Last week, New Hampshire Governor Chris Sununu signed a law that would prevent most out-of-state students from voting in the state.
The law implements residency requirements on college students who want to vote in New Hampshire. If out-of-state students wish to vote, they must declare residency in New Hampshire and obtain a New Hampshire driver’s license and vehicle registration within 60 days.
Out-of-state students are not the only citizens affected. The law also disenfranchises transient voters like military personnel, medical residents and visiting professors, among others. These citizens must now choose between voting via absentee ballots in their home states or declaring residency in New Hampshire.
The governor signed the bill into law one day after the New Hampshire Supreme Court found the bill constitutional. Gov. Sununu signed the law discreetly, without press, although student protesters waited outside his door.
Three of five justices on the New Hampshire Supreme Court said the bill did not violate the state Constitution, as the state has a compelling interest in assuring that people voting in New Hampshire elections are “bona fide residents.” The court ruled that the state constitution does not require students to have special voting status, and the legislature may ask transient voters to prove their commitment to the state by declaring residency.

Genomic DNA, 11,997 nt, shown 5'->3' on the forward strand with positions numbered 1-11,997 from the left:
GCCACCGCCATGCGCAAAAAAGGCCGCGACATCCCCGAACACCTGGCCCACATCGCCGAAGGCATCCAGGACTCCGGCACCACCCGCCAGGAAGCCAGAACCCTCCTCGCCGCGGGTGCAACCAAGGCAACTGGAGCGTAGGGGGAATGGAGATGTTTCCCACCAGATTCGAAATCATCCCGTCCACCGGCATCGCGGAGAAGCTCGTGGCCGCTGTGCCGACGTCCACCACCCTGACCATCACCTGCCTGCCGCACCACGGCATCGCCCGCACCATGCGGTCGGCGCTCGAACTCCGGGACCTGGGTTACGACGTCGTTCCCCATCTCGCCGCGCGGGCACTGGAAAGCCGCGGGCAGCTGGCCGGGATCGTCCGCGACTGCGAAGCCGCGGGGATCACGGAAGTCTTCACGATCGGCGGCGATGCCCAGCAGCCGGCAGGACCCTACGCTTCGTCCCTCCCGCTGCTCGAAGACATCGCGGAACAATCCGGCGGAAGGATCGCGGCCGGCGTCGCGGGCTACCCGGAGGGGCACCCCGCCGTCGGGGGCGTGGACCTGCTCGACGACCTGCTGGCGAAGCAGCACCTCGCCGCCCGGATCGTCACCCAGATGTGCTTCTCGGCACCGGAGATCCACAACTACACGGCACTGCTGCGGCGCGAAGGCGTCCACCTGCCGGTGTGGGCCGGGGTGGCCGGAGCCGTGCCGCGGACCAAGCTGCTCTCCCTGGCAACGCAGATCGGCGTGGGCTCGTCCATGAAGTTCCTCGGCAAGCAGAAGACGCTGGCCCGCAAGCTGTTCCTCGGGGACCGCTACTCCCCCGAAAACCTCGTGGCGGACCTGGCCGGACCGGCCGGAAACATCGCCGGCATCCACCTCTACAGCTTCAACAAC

“Gov. Sununu broke his word by signing this shameful attempt at partisan voter suppression into law, which is a giant step backward for our state and has the potential to disenfranchise thousands of Granite Staters,” New Hampshire Sen. Maggie Hassan said.
Gov. Sununu had previously promised not to vote for any bills that would suppress the vote, going so far as to tell an activist, “I will never support anything that suppresses the student vote. End of story.”
New Hampshire’s law follows a Supreme Court decision upholding an Ohio voter suppression law that purged voters from its voter rolls after four years of inactivity. Populations of voters from predominantly poor black neighborhoods were purged from Ohio’s voter rolls in the greatest numbers. In that case, the conservative majority of Justices ignored arguments about the entrenched history of voter suppression among low-income and minority voters.
Media Resources: Governing 7/18/18; Slate 7/16/18; Feminist Newswire 6/18/18